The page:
Food savings: 5 things to consider before shopping at salvage groceries

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As grocery prices soar, some consumers are turning to non-supermarket options to feed their families on a budget. Salvage grocery stores are one of the most attractive options for shoppers.

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Also known as grocery stores or discount grocery stores, salvage groceries pick up “unsellable” inventory from a grocery salvage center, a location that has a supply of consumables which may not be as appealing as items on the shelves of traditional grocery stores. This includes goods arriving on or past a displayed expiration date, dented boxes or torn packaging, overstock items and any seasonal products that may appear to be “expired”.

For this reason, shopping at recovery food stores can mean big savings. The other benefit of shopping at salvage grocery stores is that it is environmentally friendly. Rather than these “unsaleable” food items ending up in a landfill, customers can purchase the items and also save money.

And that can be up to half of what you’d pay at a grocery store, depending spruce eats. With the “food at home” category up 13.1% over the same time last year (according to the latest consumer price index), these savings really matter to families’ bottom lines. . As such, many have since jumped on this trend.

According to The New York Times, which analyzed data from more than 405,000 receipts submitted on the Fetch consumer rewards app, it appears that purchases at salvage grocery stores are up 8% from a year ago. a year. A store owner they featured in North Carolina noted that sales increased by 36%.

It’s not just fridge and pantry staples that customers can use (although 98 cents for a bag of granola, as the New York Times cited as an example, is a bargain). Those on special diets can also find products. The vegan butter was $1.99, about $5 less than the list price at Whole Foods.

Bargains are so good that salvage food transports are starting to trend on TikTok, as much as Costco and Trader Joe’s, with The New York Times noting a viral video that actually closed an Oklahoma store as their shelves were emptied of an influx of customers. Since many items may be name brands, shopping at salvage food stores may be more familiar to shoppers sometimes put off by generic products at dollar stores.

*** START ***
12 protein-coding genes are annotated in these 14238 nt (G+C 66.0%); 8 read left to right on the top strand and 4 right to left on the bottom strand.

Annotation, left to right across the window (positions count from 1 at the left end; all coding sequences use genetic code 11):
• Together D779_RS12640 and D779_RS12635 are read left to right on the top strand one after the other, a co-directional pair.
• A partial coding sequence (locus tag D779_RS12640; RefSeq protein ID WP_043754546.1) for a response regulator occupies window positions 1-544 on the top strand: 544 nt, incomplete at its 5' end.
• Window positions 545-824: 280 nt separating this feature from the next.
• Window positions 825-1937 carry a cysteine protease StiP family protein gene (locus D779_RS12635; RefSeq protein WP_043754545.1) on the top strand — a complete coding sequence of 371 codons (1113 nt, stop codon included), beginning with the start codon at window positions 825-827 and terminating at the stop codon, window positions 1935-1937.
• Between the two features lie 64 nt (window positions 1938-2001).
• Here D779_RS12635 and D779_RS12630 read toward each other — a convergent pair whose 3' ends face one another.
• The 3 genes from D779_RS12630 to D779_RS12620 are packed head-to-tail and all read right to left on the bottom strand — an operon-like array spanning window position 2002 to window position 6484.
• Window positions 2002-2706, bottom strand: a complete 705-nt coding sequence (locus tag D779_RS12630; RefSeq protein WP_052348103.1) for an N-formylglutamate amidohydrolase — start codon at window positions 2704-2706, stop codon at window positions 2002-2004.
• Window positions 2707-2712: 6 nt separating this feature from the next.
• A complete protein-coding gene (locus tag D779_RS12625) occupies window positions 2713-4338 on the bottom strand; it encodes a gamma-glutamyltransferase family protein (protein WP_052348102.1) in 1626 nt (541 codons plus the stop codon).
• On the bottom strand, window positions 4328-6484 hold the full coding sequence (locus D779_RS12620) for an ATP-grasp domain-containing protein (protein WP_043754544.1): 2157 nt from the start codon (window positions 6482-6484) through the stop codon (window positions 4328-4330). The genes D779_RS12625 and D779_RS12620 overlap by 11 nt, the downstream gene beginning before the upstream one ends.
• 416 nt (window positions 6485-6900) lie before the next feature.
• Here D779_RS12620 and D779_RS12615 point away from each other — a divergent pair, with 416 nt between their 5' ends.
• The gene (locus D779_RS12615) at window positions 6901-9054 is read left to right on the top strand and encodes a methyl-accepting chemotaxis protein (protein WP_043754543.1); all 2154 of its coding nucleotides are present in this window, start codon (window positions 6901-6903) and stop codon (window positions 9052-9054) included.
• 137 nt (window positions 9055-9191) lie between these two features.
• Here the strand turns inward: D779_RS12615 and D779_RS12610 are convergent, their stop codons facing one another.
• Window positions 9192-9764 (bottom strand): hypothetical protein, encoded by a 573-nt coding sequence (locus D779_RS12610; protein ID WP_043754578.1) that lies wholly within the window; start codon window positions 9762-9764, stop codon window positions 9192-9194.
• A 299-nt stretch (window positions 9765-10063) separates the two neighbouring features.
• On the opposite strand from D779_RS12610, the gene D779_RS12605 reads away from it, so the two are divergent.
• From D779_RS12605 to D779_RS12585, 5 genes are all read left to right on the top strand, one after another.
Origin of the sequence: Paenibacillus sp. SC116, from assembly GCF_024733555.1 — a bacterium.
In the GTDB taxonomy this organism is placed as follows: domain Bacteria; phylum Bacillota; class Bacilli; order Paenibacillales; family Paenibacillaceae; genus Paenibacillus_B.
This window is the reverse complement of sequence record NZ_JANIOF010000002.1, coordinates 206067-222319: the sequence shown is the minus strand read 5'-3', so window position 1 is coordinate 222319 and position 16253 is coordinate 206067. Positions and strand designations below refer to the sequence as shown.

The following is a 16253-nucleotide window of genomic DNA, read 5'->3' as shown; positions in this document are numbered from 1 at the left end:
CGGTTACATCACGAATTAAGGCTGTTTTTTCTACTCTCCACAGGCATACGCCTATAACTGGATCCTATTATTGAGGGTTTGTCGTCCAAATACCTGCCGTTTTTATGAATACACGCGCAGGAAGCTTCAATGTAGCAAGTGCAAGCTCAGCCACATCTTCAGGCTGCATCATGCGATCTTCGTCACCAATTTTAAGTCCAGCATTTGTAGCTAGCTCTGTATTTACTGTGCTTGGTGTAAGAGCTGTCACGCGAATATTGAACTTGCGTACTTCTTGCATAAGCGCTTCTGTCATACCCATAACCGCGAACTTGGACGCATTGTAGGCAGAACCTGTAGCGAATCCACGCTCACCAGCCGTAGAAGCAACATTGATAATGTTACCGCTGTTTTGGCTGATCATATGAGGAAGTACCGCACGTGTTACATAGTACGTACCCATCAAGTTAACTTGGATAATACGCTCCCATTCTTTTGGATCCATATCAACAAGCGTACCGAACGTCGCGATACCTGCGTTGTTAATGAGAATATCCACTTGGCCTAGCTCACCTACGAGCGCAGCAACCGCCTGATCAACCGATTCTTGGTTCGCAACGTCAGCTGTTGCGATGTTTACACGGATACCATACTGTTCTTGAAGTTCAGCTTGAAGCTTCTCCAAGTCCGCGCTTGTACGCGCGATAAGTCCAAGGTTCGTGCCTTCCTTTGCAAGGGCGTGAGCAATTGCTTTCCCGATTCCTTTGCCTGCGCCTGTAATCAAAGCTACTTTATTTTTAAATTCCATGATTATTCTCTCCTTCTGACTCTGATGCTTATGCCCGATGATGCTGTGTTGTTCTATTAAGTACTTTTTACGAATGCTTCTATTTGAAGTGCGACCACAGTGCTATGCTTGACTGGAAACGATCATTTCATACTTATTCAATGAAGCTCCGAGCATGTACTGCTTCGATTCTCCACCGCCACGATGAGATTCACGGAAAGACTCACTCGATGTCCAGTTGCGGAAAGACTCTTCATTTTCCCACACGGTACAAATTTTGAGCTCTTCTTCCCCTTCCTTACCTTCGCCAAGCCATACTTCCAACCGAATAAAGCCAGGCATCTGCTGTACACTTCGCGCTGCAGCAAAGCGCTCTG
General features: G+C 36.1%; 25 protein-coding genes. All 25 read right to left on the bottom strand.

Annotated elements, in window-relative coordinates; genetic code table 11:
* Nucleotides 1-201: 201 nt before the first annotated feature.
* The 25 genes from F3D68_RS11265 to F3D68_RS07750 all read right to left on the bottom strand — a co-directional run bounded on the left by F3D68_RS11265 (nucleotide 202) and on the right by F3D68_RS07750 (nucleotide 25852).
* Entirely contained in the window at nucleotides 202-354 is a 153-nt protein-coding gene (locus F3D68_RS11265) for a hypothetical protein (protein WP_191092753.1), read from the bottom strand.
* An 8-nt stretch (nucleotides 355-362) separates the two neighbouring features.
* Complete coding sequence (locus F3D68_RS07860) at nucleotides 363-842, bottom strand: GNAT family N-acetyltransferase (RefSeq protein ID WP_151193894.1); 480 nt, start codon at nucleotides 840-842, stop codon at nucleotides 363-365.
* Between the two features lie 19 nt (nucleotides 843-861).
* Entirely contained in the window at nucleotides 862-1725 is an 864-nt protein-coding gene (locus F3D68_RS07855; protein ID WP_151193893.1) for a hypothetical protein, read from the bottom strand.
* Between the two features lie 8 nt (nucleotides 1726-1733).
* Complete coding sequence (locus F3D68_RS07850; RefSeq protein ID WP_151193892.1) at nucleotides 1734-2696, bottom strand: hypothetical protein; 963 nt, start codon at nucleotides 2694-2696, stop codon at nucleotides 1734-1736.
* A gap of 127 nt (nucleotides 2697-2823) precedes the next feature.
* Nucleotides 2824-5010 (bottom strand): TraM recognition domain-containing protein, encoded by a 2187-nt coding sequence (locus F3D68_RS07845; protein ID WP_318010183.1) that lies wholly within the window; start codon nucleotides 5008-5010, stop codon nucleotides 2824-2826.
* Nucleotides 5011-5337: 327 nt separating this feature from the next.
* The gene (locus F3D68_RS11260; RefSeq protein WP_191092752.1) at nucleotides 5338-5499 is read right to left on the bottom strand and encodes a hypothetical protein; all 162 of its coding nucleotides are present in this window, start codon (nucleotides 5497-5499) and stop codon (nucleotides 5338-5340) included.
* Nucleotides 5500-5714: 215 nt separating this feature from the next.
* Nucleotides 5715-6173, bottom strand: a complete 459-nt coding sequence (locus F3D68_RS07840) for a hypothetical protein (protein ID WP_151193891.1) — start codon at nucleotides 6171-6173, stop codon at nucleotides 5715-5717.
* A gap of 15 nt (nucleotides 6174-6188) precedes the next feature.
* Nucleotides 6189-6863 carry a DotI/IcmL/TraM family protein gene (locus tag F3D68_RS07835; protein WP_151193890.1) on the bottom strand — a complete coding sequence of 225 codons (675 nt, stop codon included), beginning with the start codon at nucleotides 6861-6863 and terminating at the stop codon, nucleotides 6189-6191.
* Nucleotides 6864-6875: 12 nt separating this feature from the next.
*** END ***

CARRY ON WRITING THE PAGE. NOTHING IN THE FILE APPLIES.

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While it’s not always clear where salvage food stores are located — with their bargain prices, that leaves no budget for advertising — consumers have taken matters into their own hands. A fan started the website Buy recovery food with a national directory of options in each of the 50 states. Extreme business is another option for finding salvage food stores in a particular area.

After finding a local store, there are some things to keep in mind before shopping:

1. Flexibility is key

Unlike regular supermarkets which stock items daily or weekly, salvage food stores have variable stock depending on what is available to salvage and sell. You may not always be able to find everything on your list, but it’s a good place to start. It is also important to note that stores do not always operate during the same hours as a grocery store and may have limited availability.

2. Food is safe to eat

There’s no way the FDA would allow recovery food stores to exist if they didn’t follow the guidelines. While buying items on an expiration date or beyond might seem like a moot point, there’s a big difference between a “sell-before” or “best buy” date and something that’s truly spoiled, noted The Spruce Eats. If it’s a non-perishable product, there’s a lot of wiggle room. For example, if it is a frozen perishable product, it is fine as long as the food has been kept frozen all the time. However, it is best to plan to buy only what you need in the short term, as salvage food items are not the best to store as they are close to their shelf life.

3. There are signs to watch out for

When it comes to dented cans, it’s usually just a minor cosmetic defect. But if there are any very large dents, especially near the top or the seams, or if the box is leaking, move on. Most salvage food stores will notice this before they list the item for sale, but it’s good to check. Also, it’s best to make sure that any plastic-wrapped food isn’t compromised – however, a tear in a box or outer packaging is usually good and is just another example of a cosmetic defect.

4. Most only accept cash and sometimes debit cards

Credit cards and checks are generally not accepted at the cash register of salvage grocery stores. Some take coupons from the manufacturer, so plan ahead just in case.

5. It’s not just the grocery store

You will also be able to find household items, cleaning supplies, beauty products and home office supplies.

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About the Author

Selena Fragassi joined GOBankingRates.com in 2022, adding to her 15 years of journalism with signings to Spin, Paste, Nylon, Popmatters, The AV Club, Loudwire, Chicago Sun-Times, Chicago Tribune, Chicago Magazine and others. She currently resides in Chicago with her pets and is working on a first historical fiction novel about World War II. She holds a degree in fiction writing from Columbia College in Chicago.

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